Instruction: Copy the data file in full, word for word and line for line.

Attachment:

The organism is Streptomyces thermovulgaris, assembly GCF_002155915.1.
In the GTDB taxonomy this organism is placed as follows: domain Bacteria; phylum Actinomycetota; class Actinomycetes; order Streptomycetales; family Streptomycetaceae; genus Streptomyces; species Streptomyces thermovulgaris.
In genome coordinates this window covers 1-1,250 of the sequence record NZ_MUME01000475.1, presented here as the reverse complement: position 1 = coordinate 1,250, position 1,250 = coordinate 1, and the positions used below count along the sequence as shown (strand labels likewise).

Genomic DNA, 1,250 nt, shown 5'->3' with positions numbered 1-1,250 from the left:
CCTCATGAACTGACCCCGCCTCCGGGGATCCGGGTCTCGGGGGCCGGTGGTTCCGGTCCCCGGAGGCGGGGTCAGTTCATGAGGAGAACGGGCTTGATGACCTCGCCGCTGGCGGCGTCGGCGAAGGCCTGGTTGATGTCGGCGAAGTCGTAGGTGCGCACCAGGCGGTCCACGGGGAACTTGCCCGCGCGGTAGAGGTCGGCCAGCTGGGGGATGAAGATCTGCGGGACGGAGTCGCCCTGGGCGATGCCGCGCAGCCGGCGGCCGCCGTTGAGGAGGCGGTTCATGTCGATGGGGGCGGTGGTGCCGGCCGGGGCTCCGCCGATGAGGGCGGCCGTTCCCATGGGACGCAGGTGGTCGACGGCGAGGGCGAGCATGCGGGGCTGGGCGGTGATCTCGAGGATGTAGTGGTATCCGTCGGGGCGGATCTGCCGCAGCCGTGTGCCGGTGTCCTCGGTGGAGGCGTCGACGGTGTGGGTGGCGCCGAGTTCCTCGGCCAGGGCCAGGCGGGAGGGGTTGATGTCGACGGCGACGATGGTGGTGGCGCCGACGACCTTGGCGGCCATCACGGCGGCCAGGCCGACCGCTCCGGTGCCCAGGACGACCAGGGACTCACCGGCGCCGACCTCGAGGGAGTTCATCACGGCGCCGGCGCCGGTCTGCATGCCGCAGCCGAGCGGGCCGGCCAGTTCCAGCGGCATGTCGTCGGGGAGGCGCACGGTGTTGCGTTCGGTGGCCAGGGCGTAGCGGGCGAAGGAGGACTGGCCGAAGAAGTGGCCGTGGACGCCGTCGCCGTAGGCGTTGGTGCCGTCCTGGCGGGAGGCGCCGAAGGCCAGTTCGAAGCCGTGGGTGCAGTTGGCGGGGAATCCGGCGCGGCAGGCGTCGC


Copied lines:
The organism is Streptomyces thermovulgaris, assembly GCF_002155915.1.
In the GTDB taxonomy this organism is placed as follows: domain Bacteria; phylum Actinomycetota; class Actinomycetes; order Streptomycetales; family Streptomycetaceae; genus Streptomyces; species Streptomyces thermovulgaris.
In genome coordinates this window covers 1-1,250 of the sequence record NZ_MUME01000475.1, presented here as the reverse complement: position 1 = coordinate 1,250, position 1,250 = coordinate 1, and the positions used below count along the sequence as shown (strand labels likewise).

Genomic DNA, 1,250 nt, shown 5'->3' with positions numbered 1-1,250 from the left:
CCTCATGAACTGACCCCGCCTCCGGGGATCCGGGTCTCGGGGGCCGGTGGTTCCGGTCCCCGGAGGCGGGGTCAGTTCATGAGGAGAACGGGCTTGATGACCTCGCCGCTGGCGGCGTCGGCGAAGGCCTGGTTGATGTCGGCGAAGTCGTAGGTGCGCACCAGGCGGTCCACGGGGAACTTGCCCGCGCGGTAGAGGTCGGCCAGCTGGGGGATGAAGATCTGCGGGACGGAGTCGCCCTGGGCGATGCCGCGCAGCCGGCGGCCGCCGTTGAGGAGGCGGTTCATGTCGATGGGGGCGGTGGTGCCGGCCGGGGCTCCGCCGATGAGGGCGGCCGTTCCCATGGGACGCAGGTGGTCGACGGCGAGGGCGAGCATGCGGGGCTGGGCGGTGATCTCGAGGATGTAGTGGTATCCGTCGGGGCGGATCTGCCGCAGCCGTGTGCCGGTGTCCTCGGTGGAGGCGTCGACGGTGTGGGTGGCGCCGAGTTCCTCGGCCAGGGCCAGGCGGGAGGGGTTGATGTCGACGGCGACGATGGTGGTGGCGCCGACGACCTTGGCGGCCATCACGGCGGCCAGGCCGACCGCTCCGGTGCCCAGGACGACCAGGGACTCACCGGCGCCGACCTCGAGGGAGTTCATCACGGCGCCGGCGCCGGTCTGCATGCCGCAGCCGAGCGGGCCGGCCAGTTCCAGCGGCATGTCGTCGGGGAGGCGCACGGTGTTGCGTTCGGTGGCCAGGGCGTAGCGGGCGAAGGAGGACTGGCCGAAGAAGTGGCCGTGGACGCCGTCGCCGTAGGCGTTGGTGCCGTCCTGGCGGGAGGCGCCGAAGGCCAGTTCGAAGCCGTGGGTGCAGTTGGCGGGGAATCCGGCGCGGCAGGCGTCGC